Dr. Ann Marie Sullivan has served as Commissioner for the New York State Office of Mental Health since 2014. New York State has a large, multi-faceted mental health system that serves more than 700,000 individuals each year. The Office of Mental Health (OMH) operates psychiatric centers across the State, and also oversees more than 4,500 community programs, including inpatient and outpatient programs, emergency, community support, residential and family care programs. As Commissioner, she has guided the transformation of the state hospital system in its emphasis on recovery and expansion of community based treatment, reinvesting over 60 million dollars in community services.  Working closely with all mental health providers and health plans, she is responsible for the movement of the health benefit for the seriously mentally ill into managed care beginning October 2015.  This new Health and Recovery Plan (HARP) benefit will embed in the Medicaid benefit critical recovery services such as crisis respite, peer, educational and employment supports.  She has also been instrumental in expanding services for the mentally ill in prisons and in expanding the much needed community based continuum of care for the seriously mentally ill leaving prison and returning to their community.

Previously, she was the Senior Vice President for the Queens Health Network of the New York City Health and Hospitals Corporation. As Senior Vice President, she was responsible for Elmhurst and Queens Hospital Centers, two public hospitals which serve a community of over 2 million New York City residents. Along with ensuring the seamless integration and coordination of services across the Network, Dr. Sullivan aligned and helped to implement key corporate programs such as the Care Management Initiative on the inpatient units and in the emergency services; the launching of best practices to improve patient safety; and the integration of behavioral health and medical services.

Dr. Sullivan is an active advocate for her patients and her profession, is a Distinguished Fellow of the American Psychiatric Association and has served as the Speaker of the American Psychiatric Association’s Assembly and on its Board of Trustees. She is a fellow of the New York Academy of Medicine, a member of the American College of Psychiatrists and the Group for the Advancement of Psychiatry.

Local Provider Stakeholder Advisory Board Members:

Max Banillvy

Mansour (Max) Banilivy, Ph.D.  Vice President of Education, Training & Client/staff Wellbeing at WellLife Network in New York City and Long Island. 

Dr. Banilivy has been providing comprehensive multidisciplinary behavioral and emotional health services, training and consultation nationally to school districts, private and nonprofit community as well as government including military agencies .  

His education at the highest level includes postdoctoral training in eating disorders and family therapy at the Harvard Medical School’s Children’s Hospital and Judge Baker Guidance Center. Dr. Banilivy’s specialty areas include but are not limited to Clinical training of mental health professionals, Coping/Resiliency , Couples/Marriage/Sex therapy, Self Injury and Assessment, Management and Prevention of Suicide through training and education.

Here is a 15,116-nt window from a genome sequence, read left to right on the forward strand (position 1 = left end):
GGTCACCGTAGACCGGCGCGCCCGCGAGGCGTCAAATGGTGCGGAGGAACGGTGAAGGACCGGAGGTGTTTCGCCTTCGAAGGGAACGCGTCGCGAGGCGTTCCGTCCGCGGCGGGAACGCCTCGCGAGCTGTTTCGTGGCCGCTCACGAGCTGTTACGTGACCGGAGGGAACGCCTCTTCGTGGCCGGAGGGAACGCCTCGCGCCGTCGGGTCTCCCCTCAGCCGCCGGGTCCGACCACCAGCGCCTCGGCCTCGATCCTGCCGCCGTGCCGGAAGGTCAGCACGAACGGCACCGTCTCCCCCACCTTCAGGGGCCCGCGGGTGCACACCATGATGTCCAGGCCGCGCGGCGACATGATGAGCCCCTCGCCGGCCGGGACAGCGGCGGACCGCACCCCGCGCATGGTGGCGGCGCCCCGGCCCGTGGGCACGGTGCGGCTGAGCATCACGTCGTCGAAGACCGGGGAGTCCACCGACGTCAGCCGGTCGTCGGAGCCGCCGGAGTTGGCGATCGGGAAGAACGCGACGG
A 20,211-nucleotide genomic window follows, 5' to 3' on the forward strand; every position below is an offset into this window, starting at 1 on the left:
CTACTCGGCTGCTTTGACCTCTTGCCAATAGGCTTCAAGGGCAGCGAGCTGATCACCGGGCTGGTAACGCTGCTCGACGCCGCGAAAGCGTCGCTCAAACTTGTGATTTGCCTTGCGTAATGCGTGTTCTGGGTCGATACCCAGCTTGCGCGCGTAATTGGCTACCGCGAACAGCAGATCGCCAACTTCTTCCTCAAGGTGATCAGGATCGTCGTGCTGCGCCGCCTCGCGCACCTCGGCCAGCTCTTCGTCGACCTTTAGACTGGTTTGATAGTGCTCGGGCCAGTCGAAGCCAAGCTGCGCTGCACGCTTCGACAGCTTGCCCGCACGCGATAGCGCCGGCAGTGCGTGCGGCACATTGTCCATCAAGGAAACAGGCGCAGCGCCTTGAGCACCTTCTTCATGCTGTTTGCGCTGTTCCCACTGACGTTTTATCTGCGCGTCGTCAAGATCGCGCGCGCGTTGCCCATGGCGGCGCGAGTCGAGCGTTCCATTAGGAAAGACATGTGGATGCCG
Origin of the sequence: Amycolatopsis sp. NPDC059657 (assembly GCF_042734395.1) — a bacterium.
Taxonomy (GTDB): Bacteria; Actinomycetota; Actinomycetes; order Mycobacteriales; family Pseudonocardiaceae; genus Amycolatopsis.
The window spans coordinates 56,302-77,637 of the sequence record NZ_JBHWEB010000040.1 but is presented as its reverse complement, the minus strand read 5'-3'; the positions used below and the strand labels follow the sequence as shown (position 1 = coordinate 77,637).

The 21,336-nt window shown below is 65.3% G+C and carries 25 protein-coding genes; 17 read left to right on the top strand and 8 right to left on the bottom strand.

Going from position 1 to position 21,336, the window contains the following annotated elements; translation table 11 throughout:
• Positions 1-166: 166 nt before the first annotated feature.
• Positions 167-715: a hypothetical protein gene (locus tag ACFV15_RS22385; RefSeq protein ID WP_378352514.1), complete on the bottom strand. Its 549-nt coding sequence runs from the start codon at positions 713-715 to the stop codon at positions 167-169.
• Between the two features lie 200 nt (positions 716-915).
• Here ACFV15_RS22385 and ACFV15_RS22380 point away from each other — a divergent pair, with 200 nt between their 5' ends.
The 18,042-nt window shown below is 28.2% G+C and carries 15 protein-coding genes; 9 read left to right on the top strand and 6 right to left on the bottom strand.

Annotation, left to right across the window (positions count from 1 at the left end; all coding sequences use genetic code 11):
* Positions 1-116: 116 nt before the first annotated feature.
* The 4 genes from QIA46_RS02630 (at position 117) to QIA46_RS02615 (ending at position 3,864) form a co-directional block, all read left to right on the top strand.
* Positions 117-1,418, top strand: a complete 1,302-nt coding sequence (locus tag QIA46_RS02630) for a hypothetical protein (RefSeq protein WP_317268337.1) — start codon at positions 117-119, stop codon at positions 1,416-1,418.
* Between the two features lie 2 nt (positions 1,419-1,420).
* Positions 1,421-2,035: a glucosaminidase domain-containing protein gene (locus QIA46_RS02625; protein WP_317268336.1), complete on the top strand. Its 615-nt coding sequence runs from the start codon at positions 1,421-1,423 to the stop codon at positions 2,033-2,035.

He speaks widely on a variety of topics. Dr. Banilivy is currently spending much of his time, regionally as well as at the state and national level training the community members and professionals on suicide risk identification, prevention, intervention, and postvention. He has published and served on the boards of professional organizations. Dr. Banilivy was the co-chair of the Consortium of SUICIDE PREVENTION TRAINERS for New York State until 2015 which focused on education/training for suicide prevention. He is also on the executive board of the SUICIDE PREVENTION COALITION of Long Island (SPCLI), having developed a website, and being responsible for the coordination of training and education for the region. An annual suicide prevention conference is organized as part of the focus of this board. He has been recognized for his work in the field of suicide prevention by the Livingworks Organization as the trainer of the year in 2009 and by the New York State Suicide Prevention Center (SPC) in 2011 for Excellence in Suicide Prevention. 


Michael Blady

Michael Blady, LCSW-R, Principal, Michael Blady Consulting, LLC. 

Michael Blady, LCSW-R, is a clinical, training and program development consultant, and therapist. He was the Chief Operating Officer at The Bridge from 2012-2020.  Prior to his tenure at The Bridge, Michael was Associate Executive Vice President at the Institute for Community Living, and Vice President of Clinical Operations at Safe Space.  In his 40+ year career in human services as a clinician, supervisor, manager, and agency leader Michael has worked with adults, children, and families across the spectrum of social service needs. Michael is an Adjunct Faculty Member at the Silberman School of Social Work, Hunter College where he teaches clinical practice to students in the Organization, Management and Leadership program.  He is also on the faculty of the Academy for Justice-Informed Practice, CUCS, and consultant for the Center for Practice Innovations. Michael is a graduate of Fordham University’s Graduate School of Social Services, class of 1978.


John Bennett

John Bennett, LCSW-R, Director of Certified Community Behavioral Health Services at Access: Supports for Living